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Safety officials are investigating why an engine on a Boeing 767 blew up during maintenance at Los Angeles Airport this month.
The National Transportation Safety Board said Tuesday one of the two engines on the American Airlines plane blew apart during a test run, sending pieces into the fuselage and the other engine, punching holes into the wings and scattering pieces as far as 3,000 feet away. General Electric Co. makes the engine.
No one was aboard the airplane during the accident and no one was hurt. The possibility, though, that an engine might explode in flight prompted NTSB investigators to spend four days at the accident scene.
An analysis at the NTSB Materials Laboratory found indications of cracks resulting from metal fatigue.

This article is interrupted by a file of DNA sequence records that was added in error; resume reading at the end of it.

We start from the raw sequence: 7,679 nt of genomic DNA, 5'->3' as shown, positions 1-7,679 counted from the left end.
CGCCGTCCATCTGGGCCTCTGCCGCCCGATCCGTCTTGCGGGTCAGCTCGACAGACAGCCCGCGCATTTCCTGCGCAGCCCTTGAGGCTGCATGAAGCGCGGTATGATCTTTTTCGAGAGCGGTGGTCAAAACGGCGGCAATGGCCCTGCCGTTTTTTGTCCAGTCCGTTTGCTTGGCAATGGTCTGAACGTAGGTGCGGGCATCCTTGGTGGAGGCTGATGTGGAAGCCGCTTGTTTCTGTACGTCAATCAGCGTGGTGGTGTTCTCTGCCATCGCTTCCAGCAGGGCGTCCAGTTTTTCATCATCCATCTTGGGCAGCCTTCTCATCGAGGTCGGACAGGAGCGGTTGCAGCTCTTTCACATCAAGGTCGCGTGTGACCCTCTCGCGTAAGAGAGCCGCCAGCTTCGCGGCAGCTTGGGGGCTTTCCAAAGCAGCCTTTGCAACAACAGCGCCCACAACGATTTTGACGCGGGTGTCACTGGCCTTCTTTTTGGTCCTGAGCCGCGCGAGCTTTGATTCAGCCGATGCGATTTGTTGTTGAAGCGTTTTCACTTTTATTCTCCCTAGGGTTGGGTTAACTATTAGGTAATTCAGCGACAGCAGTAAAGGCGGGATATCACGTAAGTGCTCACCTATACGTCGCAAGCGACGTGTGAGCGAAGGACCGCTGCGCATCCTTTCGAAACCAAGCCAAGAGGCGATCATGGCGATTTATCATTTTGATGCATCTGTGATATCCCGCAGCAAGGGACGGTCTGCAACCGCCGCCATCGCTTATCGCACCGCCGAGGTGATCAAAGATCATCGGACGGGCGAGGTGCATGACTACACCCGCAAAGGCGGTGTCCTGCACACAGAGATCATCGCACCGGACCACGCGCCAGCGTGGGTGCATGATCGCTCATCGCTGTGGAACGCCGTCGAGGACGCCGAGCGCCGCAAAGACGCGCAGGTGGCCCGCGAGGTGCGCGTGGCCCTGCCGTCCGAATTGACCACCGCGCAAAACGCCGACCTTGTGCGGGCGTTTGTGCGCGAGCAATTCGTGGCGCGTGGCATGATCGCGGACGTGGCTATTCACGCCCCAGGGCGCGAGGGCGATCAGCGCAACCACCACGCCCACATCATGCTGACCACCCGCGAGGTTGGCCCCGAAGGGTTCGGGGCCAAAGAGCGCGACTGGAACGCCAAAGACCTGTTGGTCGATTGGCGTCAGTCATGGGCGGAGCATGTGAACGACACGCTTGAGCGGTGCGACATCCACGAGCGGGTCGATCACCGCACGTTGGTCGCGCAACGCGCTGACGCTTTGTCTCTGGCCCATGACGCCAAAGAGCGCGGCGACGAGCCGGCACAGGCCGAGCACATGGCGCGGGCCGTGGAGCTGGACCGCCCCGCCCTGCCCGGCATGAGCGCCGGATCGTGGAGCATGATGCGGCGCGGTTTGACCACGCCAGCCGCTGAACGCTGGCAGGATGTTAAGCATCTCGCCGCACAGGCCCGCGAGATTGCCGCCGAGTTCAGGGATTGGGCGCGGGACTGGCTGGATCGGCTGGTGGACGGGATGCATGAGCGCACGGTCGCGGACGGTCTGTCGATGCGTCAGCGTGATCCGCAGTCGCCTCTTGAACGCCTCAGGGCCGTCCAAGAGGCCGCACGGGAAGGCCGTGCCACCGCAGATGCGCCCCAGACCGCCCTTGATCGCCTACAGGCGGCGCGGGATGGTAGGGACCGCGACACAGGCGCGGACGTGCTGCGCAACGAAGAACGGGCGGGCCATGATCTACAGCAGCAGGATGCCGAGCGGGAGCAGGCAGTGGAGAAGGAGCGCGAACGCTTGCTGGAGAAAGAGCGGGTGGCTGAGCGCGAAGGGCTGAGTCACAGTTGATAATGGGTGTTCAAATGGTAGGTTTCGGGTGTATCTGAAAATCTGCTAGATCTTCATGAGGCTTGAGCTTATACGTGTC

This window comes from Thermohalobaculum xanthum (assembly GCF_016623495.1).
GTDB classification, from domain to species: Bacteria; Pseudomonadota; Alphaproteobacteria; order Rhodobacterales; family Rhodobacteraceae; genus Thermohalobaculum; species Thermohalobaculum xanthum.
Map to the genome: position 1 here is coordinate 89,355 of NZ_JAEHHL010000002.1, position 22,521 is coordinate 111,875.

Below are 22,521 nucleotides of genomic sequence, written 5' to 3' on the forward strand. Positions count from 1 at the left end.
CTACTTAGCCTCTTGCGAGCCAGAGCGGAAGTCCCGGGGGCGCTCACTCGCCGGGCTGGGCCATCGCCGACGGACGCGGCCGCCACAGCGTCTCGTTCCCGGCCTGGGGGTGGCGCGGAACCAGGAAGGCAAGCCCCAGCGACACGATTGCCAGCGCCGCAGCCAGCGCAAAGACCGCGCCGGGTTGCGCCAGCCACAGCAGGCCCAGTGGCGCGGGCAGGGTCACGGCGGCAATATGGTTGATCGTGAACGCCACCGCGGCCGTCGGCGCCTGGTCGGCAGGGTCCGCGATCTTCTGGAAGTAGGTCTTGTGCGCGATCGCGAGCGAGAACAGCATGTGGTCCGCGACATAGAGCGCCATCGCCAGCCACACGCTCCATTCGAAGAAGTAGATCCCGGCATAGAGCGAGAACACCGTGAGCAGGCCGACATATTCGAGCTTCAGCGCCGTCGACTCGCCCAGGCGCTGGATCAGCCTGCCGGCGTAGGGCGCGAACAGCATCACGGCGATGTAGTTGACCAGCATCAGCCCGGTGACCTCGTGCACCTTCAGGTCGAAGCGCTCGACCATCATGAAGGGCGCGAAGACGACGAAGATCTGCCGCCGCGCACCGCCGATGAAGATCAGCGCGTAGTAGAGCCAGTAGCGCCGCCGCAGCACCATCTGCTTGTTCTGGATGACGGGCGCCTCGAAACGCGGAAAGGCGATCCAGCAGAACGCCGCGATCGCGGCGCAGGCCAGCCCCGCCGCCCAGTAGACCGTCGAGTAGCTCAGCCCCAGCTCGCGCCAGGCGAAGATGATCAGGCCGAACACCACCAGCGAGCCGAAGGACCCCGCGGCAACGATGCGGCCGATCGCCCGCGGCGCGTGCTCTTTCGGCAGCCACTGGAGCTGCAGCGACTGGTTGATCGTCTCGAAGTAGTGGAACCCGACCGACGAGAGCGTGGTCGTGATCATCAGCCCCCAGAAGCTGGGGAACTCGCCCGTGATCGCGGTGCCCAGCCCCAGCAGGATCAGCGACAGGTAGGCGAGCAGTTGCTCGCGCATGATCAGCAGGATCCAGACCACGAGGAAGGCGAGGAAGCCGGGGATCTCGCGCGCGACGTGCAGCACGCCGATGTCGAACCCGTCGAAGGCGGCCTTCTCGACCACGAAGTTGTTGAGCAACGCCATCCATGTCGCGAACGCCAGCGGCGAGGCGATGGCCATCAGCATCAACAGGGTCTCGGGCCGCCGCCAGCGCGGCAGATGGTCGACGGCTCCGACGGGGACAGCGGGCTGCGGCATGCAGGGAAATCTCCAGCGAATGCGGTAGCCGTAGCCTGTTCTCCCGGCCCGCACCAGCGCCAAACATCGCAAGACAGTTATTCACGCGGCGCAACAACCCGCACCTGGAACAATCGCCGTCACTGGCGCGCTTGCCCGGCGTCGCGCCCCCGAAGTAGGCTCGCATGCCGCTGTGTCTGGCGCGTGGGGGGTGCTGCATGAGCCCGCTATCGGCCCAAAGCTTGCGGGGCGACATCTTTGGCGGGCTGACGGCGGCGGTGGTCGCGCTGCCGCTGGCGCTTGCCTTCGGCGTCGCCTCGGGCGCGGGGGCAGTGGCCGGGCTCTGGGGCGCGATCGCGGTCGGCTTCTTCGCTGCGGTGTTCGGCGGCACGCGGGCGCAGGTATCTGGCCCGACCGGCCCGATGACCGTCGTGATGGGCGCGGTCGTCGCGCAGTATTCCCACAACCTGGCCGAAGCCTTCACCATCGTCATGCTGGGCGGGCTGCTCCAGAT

This week, the NTSB is supervising a teardown of the engine at an American Airlines maintenance facility in Tulsa, Okla.
U.S.-made engines are regarded as extremely reliable, but there have been problems with fatigue cracking in certain engine parts.
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The NTSB said Tuesday that one of the two engines on the American Airlines plane blew apart during a test run.
The National Transportation Safety Board is investigating an uncontained engine failure on an American Airlines B-767 that was undergoing testing, June 2, at Los Angeles International Airport.
Feds suffered a setback when no audible sound was found on the cockpit voice recorder recovered from a seaplane that crashed off Miami Beach on Monday.